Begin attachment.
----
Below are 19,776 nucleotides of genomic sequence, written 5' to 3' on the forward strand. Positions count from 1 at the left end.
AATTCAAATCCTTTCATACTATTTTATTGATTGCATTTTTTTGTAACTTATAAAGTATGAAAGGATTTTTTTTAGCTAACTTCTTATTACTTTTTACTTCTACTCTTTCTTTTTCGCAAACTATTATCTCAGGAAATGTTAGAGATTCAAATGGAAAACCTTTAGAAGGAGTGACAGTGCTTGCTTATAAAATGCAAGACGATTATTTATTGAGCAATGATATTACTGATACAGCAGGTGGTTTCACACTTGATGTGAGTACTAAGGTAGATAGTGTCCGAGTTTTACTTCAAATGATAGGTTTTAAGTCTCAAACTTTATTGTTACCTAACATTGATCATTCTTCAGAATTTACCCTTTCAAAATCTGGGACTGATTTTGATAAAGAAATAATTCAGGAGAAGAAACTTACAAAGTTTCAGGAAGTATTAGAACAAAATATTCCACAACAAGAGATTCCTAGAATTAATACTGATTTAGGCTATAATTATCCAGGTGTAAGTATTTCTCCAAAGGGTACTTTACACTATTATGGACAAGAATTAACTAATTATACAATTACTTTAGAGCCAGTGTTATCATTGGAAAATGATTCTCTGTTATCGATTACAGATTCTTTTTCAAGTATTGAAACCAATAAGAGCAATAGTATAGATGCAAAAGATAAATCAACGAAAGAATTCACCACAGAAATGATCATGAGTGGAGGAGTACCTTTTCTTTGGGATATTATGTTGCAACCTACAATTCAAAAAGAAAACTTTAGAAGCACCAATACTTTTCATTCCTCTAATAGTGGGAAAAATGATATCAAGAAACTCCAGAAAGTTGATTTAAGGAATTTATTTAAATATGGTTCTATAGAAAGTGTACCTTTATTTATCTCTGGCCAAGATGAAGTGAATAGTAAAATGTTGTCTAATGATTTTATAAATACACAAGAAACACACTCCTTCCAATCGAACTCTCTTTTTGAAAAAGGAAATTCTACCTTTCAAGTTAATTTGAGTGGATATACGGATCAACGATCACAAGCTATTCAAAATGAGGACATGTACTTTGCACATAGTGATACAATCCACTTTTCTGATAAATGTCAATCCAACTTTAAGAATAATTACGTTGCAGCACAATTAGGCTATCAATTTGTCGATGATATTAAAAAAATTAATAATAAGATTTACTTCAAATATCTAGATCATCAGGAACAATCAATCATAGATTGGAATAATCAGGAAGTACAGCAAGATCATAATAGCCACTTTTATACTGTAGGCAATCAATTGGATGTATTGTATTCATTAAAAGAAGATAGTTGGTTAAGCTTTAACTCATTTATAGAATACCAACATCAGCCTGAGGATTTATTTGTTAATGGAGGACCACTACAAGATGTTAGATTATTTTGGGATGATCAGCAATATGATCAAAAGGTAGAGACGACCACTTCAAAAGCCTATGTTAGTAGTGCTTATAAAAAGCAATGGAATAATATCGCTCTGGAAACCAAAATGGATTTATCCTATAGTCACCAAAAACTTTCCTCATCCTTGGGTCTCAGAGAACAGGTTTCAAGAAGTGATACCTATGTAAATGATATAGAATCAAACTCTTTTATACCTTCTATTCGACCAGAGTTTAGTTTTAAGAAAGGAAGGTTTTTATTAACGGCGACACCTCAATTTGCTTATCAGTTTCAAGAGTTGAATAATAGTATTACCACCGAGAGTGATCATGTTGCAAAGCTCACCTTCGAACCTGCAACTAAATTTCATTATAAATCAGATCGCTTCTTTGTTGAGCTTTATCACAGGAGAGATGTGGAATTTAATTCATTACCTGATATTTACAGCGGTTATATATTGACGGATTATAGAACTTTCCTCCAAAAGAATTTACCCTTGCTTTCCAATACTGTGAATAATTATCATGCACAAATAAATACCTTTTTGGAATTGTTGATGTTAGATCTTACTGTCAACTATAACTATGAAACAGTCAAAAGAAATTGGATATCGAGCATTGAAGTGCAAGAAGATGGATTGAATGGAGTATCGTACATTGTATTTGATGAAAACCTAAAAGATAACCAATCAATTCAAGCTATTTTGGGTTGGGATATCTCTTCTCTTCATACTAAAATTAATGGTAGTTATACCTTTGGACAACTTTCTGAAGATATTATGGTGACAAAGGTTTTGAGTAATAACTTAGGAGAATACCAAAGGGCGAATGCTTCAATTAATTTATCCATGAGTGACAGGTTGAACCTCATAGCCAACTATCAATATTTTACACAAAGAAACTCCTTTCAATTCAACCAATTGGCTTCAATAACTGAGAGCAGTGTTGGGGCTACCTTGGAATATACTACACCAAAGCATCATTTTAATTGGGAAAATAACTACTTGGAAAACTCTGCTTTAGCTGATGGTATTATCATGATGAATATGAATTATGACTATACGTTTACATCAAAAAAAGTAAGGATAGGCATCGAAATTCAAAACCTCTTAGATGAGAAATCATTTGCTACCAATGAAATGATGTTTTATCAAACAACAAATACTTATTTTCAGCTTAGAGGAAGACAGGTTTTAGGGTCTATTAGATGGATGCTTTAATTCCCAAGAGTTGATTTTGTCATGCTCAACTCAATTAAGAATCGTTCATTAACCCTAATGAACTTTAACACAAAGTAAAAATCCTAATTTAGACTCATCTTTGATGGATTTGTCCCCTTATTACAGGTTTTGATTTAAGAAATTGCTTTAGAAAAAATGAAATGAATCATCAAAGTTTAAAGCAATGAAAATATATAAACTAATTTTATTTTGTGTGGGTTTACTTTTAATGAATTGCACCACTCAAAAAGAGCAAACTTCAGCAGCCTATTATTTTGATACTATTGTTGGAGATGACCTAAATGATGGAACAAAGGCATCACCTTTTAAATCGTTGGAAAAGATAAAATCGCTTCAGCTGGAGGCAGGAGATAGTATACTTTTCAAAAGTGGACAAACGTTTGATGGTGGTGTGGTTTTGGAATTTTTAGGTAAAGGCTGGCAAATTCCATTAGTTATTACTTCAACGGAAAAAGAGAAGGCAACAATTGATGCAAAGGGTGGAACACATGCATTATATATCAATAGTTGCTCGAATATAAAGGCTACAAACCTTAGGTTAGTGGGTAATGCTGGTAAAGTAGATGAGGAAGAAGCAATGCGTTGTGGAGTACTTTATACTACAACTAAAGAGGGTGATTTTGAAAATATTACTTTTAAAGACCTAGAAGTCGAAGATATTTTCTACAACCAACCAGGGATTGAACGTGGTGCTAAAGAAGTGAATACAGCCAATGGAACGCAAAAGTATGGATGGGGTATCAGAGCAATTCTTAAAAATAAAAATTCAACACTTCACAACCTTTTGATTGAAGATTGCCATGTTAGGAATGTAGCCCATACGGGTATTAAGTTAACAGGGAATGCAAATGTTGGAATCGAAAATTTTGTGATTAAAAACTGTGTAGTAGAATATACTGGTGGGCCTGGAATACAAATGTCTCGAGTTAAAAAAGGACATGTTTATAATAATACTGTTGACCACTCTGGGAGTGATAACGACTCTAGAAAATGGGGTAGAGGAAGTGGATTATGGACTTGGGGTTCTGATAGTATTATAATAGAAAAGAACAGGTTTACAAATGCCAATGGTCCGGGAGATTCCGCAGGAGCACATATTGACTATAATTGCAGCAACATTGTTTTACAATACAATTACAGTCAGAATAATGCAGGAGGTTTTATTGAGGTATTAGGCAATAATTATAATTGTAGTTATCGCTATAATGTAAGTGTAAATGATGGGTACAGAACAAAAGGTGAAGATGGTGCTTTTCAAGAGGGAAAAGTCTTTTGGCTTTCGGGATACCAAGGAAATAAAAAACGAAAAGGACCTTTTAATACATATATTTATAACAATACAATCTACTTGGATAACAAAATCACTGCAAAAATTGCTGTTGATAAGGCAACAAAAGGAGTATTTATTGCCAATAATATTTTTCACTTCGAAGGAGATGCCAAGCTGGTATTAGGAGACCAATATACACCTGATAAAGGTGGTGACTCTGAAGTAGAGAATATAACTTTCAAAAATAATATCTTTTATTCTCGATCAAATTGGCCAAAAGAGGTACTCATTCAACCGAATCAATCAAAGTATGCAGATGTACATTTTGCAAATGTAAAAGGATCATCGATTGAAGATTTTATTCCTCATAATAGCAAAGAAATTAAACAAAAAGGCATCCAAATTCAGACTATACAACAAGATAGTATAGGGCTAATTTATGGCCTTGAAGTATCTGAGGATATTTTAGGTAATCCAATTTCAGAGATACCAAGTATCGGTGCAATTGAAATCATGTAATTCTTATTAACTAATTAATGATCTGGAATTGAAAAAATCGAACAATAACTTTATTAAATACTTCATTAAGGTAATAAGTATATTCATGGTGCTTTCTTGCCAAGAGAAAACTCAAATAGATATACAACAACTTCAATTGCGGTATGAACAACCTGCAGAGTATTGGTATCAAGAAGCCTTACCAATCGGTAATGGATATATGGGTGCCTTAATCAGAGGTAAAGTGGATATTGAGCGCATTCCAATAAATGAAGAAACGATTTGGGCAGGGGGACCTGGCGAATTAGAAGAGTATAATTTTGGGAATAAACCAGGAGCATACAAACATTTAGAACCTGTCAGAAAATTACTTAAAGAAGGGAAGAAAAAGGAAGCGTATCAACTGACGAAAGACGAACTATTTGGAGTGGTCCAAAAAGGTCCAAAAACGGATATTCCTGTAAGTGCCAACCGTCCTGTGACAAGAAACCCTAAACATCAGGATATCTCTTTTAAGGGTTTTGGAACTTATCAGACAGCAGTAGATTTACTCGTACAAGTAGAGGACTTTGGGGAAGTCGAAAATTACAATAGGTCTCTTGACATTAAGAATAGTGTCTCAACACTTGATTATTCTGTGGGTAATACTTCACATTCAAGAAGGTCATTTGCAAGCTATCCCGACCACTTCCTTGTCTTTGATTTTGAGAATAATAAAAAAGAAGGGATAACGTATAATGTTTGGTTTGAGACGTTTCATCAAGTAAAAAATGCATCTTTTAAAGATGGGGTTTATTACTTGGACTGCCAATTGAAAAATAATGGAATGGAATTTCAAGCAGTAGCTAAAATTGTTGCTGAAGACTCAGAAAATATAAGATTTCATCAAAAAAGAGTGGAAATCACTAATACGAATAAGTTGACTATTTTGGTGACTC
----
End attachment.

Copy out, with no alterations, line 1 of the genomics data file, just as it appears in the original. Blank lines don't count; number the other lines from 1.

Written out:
Below are 19,776 nucleotides of genomic sequence, written 5' to 3' on the forward strand. Positions count from 1 at the left end.